According to Bogota’s El Tiempo daily, since at least 2002 four armed militias in Venezuela are in close contact with the FARC. Citing Colombia’s spy agency, the Department of Administrative Security (DAS), El Tiempo reports that the FARC has “direct connections” to the Carapaica Revolutionary Movement, Tupamaro Popular Resistance Front, Bolivarian Liberation Forces, and Cuban-Venezuelan Liberation Troops.
The DAS obtained much of this evidence from the now infamous laptop computers of FARC leader Raul Reyes, who was killed when the Colombian army stormed his jungle camp in Ecuador in March 2008. The data on Reyes’ computers, which were authenticated by Interpol, has in fact yielded a wealth of incriminating evidence that links the FARC to the governments of Venezuela and Ecuador, as well as to alleged Russian GRU agent and arms dealer Viktor Bout. Bout, who was arrested about the same time as Reyes’ death and is still cooling his heels in a Thai jail, is the subject of a US extradition request. Moscow disavows any connection with the self-avowed “businessman,” who was a young soldier when the Soviet Union “collapsed” more than 18 years ago.
According to the DAS, archives and emails from the FARC laptops show how the Venezuelan militias plan to undertake military training with the FARC. The liaison between the Venezuelan and Colombian rebels is a man named “Simon Leguizamon,” who apparently moves freely across the border.
An email from the FARC’s 33rd Front reportedly gave instructions to “people from the Sector 23 de Enero” in Venezuela. In January 2009 the Carapaica Revolutionary Movement released a video that depicted armed and masked members of the group in Barrio 23 de Enero, a neighborhood in Caracas. In the video the group’s leader, known as “Commander Murachi,” denounced the “pseudo-revolutionaries” in President Hugo Chavez’s government. A US intelligence report estimates that in 2008 there were 40 members of Carapaica.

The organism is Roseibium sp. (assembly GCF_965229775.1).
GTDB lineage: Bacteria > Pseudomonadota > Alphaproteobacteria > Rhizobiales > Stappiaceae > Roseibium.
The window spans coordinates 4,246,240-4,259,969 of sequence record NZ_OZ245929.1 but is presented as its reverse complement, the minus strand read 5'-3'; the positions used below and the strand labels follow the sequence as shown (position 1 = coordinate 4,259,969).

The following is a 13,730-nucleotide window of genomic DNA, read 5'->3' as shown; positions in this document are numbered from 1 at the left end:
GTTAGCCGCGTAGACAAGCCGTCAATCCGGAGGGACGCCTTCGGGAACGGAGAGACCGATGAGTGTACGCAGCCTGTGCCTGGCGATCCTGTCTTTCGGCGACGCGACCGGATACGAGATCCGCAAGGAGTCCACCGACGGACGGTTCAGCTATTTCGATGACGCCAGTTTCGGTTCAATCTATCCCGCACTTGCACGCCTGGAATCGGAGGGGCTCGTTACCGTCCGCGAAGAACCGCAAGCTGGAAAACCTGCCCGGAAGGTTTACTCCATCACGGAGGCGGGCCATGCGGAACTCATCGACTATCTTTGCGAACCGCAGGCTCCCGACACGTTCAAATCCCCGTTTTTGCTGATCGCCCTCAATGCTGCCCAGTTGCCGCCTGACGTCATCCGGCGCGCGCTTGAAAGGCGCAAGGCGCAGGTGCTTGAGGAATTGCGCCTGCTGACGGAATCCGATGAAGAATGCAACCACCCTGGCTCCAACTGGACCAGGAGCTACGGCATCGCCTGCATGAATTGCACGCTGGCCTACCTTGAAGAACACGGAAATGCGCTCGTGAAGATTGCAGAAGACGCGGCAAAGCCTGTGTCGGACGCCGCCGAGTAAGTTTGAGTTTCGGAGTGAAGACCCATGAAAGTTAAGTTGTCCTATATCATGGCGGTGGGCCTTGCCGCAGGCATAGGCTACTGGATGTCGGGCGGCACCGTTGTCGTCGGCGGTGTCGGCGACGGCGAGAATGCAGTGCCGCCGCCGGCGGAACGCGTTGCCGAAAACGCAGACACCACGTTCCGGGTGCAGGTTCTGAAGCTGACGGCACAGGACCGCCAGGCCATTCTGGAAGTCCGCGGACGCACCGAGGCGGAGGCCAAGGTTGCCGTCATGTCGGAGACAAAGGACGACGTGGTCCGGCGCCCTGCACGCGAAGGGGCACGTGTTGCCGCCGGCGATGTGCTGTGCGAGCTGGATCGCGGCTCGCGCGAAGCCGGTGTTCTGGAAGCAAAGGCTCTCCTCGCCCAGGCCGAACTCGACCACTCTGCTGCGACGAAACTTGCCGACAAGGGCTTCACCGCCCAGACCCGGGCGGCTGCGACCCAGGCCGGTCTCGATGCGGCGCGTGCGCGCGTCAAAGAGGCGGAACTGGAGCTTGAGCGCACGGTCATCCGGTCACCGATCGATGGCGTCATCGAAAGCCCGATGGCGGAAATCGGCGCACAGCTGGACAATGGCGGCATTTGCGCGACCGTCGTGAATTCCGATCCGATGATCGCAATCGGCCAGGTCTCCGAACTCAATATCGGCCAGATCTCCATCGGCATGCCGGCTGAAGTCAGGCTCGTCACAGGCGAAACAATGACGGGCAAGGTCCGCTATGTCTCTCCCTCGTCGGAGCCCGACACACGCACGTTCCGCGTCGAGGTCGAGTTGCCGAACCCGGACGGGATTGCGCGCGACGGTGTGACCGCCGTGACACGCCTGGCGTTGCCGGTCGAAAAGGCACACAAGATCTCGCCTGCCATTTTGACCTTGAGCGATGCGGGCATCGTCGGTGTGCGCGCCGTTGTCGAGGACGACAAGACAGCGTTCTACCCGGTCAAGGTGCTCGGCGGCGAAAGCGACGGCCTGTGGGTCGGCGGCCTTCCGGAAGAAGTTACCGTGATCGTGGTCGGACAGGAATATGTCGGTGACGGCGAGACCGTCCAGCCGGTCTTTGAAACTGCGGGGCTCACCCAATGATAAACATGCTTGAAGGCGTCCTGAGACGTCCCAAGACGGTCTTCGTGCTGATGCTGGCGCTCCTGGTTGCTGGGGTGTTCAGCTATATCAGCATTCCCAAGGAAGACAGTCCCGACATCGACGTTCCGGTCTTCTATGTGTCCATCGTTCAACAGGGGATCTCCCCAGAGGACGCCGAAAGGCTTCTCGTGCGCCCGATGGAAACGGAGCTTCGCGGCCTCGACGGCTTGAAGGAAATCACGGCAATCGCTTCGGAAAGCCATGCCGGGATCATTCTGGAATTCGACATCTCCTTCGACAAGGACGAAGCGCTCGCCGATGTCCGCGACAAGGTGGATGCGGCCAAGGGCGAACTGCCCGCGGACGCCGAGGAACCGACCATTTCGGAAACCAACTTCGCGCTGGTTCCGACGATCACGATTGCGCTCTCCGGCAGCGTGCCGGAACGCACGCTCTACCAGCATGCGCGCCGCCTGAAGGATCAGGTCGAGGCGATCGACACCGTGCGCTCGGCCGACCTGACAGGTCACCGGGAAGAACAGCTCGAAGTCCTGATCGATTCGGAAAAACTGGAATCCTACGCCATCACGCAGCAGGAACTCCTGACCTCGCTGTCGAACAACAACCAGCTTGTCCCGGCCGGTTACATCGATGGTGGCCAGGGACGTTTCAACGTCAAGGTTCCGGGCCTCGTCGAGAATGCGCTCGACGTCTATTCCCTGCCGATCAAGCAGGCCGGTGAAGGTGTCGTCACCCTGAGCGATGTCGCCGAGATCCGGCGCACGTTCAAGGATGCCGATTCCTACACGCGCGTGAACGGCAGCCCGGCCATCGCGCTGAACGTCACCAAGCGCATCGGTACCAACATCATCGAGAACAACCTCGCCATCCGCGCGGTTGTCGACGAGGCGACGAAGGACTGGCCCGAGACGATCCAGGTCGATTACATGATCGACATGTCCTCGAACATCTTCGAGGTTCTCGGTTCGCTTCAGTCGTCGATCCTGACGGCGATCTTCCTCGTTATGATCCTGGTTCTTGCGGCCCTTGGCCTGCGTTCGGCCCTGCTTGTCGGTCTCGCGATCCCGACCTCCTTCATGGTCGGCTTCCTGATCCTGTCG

Apparently hard-core commie Chavez, who has appointed Cuban Vice President Ramiro Valdez to head a commission to resolve Venezuela’s energy crisis, is not hard-core enough for Venezuela’s armed leftist formations. Of course, Venezuela’s guerrillas could very well be in cahoots with Chavez, who will one day sick them on the Venezuelan people in a final bid to crush the opposition.
Meanwhile, the Communist Party of Venezuela (PCV), which has representation in the National Assembly and openly supports the Chavezista regime, alleges that the United Self-Defense Forces of Colombia is conspiring with the Colombian government to assassinate and kidnap “social fighters and revolutionary personalities” in Venezuela, especially in the western state of Zulia. PCV spokesman Eduardo Marmol issued this claim to the press in Maracaibo this week. On the anti-communist paramilitaries’ hit list is reportedly Oscar Figuera, secretary general of the PCV.